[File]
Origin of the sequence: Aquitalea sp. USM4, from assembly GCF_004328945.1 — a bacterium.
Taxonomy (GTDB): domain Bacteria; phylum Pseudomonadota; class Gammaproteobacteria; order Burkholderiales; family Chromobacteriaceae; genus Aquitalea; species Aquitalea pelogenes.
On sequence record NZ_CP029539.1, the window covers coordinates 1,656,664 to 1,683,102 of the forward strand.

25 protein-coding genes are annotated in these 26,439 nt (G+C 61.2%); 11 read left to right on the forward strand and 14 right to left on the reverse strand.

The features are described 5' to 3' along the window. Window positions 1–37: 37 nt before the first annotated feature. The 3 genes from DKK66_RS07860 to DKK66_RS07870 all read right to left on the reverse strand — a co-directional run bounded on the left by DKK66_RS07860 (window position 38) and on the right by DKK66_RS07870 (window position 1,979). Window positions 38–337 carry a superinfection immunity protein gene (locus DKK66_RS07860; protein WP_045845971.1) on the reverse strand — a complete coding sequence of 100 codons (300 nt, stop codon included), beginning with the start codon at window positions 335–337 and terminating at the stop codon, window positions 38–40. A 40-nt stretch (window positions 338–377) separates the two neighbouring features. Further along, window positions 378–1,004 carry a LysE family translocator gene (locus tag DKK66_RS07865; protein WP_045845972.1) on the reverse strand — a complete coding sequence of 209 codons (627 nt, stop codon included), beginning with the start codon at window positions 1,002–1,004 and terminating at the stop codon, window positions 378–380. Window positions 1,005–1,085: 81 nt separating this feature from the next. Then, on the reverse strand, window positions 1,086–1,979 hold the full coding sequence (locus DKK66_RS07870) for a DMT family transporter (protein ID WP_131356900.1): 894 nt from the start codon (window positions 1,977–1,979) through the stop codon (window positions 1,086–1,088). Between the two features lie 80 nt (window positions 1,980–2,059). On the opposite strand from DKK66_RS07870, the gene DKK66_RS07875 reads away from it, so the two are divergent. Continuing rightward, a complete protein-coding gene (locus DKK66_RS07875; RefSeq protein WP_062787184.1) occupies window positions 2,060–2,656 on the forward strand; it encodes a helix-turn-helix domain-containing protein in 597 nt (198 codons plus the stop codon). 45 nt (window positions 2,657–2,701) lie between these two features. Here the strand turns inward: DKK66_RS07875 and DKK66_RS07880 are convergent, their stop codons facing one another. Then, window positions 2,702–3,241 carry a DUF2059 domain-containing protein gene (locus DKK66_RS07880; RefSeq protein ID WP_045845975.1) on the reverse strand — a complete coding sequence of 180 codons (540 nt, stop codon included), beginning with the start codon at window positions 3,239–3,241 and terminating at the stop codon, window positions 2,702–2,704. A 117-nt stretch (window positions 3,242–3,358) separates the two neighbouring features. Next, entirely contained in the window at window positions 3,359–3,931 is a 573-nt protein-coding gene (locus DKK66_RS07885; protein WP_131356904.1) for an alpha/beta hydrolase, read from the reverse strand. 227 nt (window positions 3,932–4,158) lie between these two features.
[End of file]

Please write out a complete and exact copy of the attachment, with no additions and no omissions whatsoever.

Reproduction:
Origin of the sequence: Aquitalea sp. USM4, from assembly GCF_004328945.1 — a bacterium.
Taxonomy (GTDB): domain Bacteria; phylum Pseudomonadota; class Gammaproteobacteria; order Burkholderiales; family Chromobacteriaceae; genus Aquitalea; species Aquitalea pelogenes.
On sequence record NZ_CP029539.1, the window covers coordinates 1,656,664 to 1,683,102 of the forward strand.

25 protein-coding genes are annotated in these 26,439 nt (G+C 61.2%); 11 read left to right on the forward strand and 14 right to left on the reverse strand.

The features are described 5' to 3' along the window. Window positions 1–37: 37 nt before the first annotated feature. The 3 genes from DKK66_RS07860 to DKK66_RS07870 all read right to left on the reverse strand — a co-directional run bounded on the left by DKK66_RS07860 (window position 38) and on the right by DKK66_RS07870 (window position 1,979). Window positions 38–337 carry a superinfection immunity protein gene (locus DKK66_RS07860; protein WP_045845971.1) on the reverse strand — a complete coding sequence of 100 codons (300 nt, stop codon included), beginning with the start codon at window positions 335–337 and terminating at the stop codon, window positions 38–40. A 40-nt stretch (window positions 338–377) separates the two neighbouring features. Further along, window positions 378–1,004 carry a LysE family translocator gene (locus tag DKK66_RS07865; protein WP_045845972.1) on the reverse strand — a complete coding sequence of 209 codons (627 nt, stop codon included), beginning with the start codon at window positions 1,002–1,004 and terminating at the stop codon, window positions 378–380. Window positions 1,005–1,085: 81 nt separating this feature from the next. Then, on the reverse strand, window positions 1,086–1,979 hold the full coding sequence (locus DKK66_RS07870) for a DMT family transporter (protein ID WP_131356900.1): 894 nt from the start codon (window positions 1,977–1,979) through the stop codon (window positions 1,086–1,088). Between the two features lie 80 nt (window positions 1,980–2,059). On the opposite strand from DKK66_RS07870, the gene DKK66_RS07875 reads away from it, so the two are divergent. Continuing rightward, a complete protein-coding gene (locus DKK66_RS07875; RefSeq protein WP_062787184.1) occupies window positions 2,060–2,656 on the forward strand; it encodes a helix-turn-helix domain-containing protein in 597 nt (198 codons plus the stop codon). 45 nt (window positions 2,657–2,701) lie between these two features. Here the strand turns inward: DKK66_RS07875 and DKK66_RS07880 are convergent, their stop codons facing one another. Then, window positions 2,702–3,241 carry a DUF2059 domain-containing protein gene (locus DKK66_RS07880; RefSeq protein ID WP_045845975.1) on the reverse strand — a complete coding sequence of 180 codons (540 nt, stop codon included), beginning with the start codon at window positions 3,239–3,241 and terminating at the stop codon, window positions 2,702–2,704. A 117-nt stretch (window positions 3,242–3,358) separates the two neighbouring features. Next, entirely contained in the window at window positions 3,359–3,931 is a 573-nt protein-coding gene (locus DKK66_RS07885; protein WP_131356904.1) for an alpha/beta hydrolase, read from the reverse strand. 227 nt (window positions 3,932–4,158) lie between these two features.